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When She Woke by Hillary Jordan
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When She Woke (original 2011; edition 2011)

by Hillary Jordan

MembersReviewsPopularityAverage ratingMentions
1,1611356,993 (3.74)126
Member:jcmontgomery
Title:When She Woke
Authors:Hillary Jordan
Info:Algonquin Books (2011), Edition: 1, Hardcover, 352 pages
Collections:Your library
Rating:
Tags:Young Adult Fiction, Dystopian Fiction

Work details

When She Woke by Hillary Jordan (2011)

  1. 160
    The Handmaid's Tale by Margaret Atwood (Anonymous user, BeckyJG, bookworm12, sparemethecensor)
    sparemethecensor: The Handmaid's Tale is the classic forerunner to dystopic fiction of sexist futures. When She Woke picks up the mantel with a more modern version of a misogynistic theocracy taking over government. Both show terrifying futures for the state of women in society.… (more)
  2. 100
    The Scarlet Letter by Nathaniel Hawthorne (Anonymous user)
    Anonymous user: WHEN SHE WOKE is a modern retelling of the classic.
  3. 30
    Parable of the Sower by Octavia E. Butler (ellbeecee)
    ellbeecee: Near-future dystopian fiction that makes you consider what's going on and the various paths that could be taken.
  4. 20
    Bumped by Megan McCafferty (Anonymous user)
    Anonymous user: It's YA, but the fertility issues are similar in both novels.
  5. 10
    Archetype by M. D. Waters (4leschats)
    4leschats: Similar themes of gender/reproduction in the future.
  6. 00
    The Glass Arrow by Kristen Simmons (4leschats)
    4leschats: Similar themes of marked criminals/lower elements and female fertility
  7. 00
    Into the Forest by Jean Hegland (sturlington)
  8. 11
    Christian Nation: A Novel by Frederic C. Rich (4leschats)
    4leschats: Similar theme of a post-evangelical government takeover and its ramifications on civil liberties
  9. 00
    The Misconceiver : A Novel by Lucy Ferriss (bhowell)
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» See also 126 mentions

Showing 1-5 of 135 (next | show all)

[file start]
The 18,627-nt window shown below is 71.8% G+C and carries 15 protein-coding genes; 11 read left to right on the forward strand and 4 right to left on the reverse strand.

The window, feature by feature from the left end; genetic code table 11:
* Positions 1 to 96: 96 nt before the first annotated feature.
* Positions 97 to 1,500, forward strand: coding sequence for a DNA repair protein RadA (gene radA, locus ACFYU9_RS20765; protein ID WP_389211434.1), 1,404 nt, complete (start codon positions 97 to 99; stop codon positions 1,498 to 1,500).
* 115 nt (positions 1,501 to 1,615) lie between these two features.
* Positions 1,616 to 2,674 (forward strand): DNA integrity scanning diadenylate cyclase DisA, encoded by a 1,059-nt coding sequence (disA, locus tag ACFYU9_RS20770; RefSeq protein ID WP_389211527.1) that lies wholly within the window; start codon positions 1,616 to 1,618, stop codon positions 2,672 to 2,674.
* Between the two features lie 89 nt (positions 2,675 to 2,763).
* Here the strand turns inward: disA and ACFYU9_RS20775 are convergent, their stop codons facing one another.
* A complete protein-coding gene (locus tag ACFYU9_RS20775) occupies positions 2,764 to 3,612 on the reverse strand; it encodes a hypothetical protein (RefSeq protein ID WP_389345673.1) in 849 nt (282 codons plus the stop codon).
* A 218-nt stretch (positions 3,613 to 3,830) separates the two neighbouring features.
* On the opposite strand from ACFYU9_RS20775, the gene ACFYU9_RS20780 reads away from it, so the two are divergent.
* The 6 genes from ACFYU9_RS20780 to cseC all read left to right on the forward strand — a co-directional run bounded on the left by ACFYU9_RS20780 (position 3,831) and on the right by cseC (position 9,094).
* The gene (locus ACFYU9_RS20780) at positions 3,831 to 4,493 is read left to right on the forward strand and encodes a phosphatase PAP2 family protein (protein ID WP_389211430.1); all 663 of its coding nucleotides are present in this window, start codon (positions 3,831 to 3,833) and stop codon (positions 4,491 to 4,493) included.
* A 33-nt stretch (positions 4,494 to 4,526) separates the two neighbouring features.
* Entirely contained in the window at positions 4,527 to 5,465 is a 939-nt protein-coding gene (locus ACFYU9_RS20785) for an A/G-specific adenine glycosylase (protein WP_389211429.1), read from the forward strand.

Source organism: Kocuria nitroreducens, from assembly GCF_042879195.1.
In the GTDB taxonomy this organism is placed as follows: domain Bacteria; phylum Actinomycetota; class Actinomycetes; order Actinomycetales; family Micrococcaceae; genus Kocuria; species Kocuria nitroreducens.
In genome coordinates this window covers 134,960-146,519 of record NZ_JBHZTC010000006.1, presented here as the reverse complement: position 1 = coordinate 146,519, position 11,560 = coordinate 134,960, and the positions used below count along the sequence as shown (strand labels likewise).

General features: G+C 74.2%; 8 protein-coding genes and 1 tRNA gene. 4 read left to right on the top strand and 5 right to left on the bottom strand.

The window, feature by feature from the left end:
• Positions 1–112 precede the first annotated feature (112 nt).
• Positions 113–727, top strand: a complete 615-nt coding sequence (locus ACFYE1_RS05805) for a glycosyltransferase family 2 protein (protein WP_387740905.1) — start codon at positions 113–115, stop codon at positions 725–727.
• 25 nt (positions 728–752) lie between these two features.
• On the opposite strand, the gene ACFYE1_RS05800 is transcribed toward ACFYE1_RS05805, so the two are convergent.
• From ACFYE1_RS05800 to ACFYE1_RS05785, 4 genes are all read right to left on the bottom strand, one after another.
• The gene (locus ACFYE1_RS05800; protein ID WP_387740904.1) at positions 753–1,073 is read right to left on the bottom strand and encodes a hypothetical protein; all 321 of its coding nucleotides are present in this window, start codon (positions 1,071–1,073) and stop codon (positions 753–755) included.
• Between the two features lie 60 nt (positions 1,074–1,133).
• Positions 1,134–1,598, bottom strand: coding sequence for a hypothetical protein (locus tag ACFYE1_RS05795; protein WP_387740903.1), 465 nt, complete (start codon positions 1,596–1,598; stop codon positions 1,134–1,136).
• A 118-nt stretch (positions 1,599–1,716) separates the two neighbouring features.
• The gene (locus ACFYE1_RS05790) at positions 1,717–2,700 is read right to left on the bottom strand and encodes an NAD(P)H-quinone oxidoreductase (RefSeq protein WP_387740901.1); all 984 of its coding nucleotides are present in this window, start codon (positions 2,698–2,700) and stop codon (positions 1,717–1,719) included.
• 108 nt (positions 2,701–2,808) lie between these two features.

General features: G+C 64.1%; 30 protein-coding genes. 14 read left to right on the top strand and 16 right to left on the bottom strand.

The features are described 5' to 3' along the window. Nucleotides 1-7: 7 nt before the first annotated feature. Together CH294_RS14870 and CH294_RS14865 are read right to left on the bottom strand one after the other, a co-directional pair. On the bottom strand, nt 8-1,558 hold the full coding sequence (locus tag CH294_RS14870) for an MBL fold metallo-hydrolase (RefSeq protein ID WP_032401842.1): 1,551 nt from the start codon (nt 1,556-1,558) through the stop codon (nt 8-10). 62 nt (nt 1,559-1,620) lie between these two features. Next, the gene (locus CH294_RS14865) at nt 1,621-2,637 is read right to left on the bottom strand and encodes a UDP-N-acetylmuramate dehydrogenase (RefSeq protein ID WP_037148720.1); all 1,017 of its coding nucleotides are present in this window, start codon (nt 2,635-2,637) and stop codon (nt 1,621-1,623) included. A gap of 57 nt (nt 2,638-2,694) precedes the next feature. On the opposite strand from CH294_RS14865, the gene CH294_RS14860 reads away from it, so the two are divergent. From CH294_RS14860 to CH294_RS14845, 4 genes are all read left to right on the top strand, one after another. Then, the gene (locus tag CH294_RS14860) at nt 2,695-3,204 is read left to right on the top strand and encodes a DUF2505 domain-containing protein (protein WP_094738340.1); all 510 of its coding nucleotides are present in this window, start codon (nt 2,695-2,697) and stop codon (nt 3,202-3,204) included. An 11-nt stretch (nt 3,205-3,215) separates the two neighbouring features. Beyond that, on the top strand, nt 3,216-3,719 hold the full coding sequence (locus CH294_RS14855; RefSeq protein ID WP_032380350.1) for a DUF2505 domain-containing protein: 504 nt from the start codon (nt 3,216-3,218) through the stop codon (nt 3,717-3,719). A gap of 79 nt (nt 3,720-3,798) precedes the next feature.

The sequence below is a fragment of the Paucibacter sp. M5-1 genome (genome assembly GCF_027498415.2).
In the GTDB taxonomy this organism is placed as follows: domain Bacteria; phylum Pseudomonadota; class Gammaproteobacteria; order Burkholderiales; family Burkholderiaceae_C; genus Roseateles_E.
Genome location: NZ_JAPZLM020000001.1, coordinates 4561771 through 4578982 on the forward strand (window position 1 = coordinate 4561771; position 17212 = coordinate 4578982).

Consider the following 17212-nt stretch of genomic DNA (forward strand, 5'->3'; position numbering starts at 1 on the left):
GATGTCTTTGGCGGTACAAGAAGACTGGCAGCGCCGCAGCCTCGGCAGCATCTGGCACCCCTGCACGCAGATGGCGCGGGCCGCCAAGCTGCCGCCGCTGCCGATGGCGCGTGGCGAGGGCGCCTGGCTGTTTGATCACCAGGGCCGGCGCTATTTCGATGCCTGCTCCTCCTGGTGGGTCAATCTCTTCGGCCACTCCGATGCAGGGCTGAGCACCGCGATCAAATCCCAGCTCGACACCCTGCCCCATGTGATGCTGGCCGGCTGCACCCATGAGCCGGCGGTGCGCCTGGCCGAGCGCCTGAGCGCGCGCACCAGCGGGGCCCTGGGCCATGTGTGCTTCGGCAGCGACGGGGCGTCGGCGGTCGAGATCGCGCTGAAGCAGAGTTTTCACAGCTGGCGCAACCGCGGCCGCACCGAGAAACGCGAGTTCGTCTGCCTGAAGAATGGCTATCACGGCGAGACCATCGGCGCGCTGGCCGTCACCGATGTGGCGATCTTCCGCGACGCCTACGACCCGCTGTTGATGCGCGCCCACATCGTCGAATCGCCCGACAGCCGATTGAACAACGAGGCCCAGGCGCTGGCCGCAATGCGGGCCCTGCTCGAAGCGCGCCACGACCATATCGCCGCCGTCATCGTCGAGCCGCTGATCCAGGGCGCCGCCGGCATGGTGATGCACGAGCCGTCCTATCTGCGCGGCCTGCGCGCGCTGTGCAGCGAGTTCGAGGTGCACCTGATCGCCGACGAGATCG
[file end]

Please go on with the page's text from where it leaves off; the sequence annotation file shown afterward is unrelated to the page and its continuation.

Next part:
I saw Jordan speak at a very, very small reading at my local library (literally 12 people including me and the two librarians) and I was impressed. Not only by the novel's premise, but by Jordan herself. Although I didn't get the nerve to talk to her (I hadn't read the novel yet, it had only been out for a few days at this point) and I've been kicking myself ever since.

The horrifying - and all too plausible - future in this novel was intriguing, and Jordan backed up a great idea with perfect prose and a completely readable style. Of course, I totally predicted the ending a few times, but I was happily wrong. I would gladly revisit Hannah and her life in another novel, but I have a feeling Jordan has moved on to bigger and more brilliant things. ( )
  imahorcrux | Jun 22, 2016 |
This was the inaugural selection for my book club, and all in all it was a great read. I'm a relative novice when it comes to book clubs, and this is the first one that I've ever started. We threw a bunch of books into a hat, and this was the randomly selected choice.

Just reading the book blurb had me intrigued by the story. "When She Woke" is an obvious dystopian bastardization of Nathaniel Hawthorne's "The Scarlet Letter." While I'm familiar with the books premise, I have not read it. It is on my "Bucket List"of books to read.

I bought the book the very next day, and I eagerly began reading it as soon as I got home. I found my excitement quickly turning to dismay, and then anger as I read. So many political hot button issues within so few pages. After a while I honestly wasn't sure what I was feeling anymore.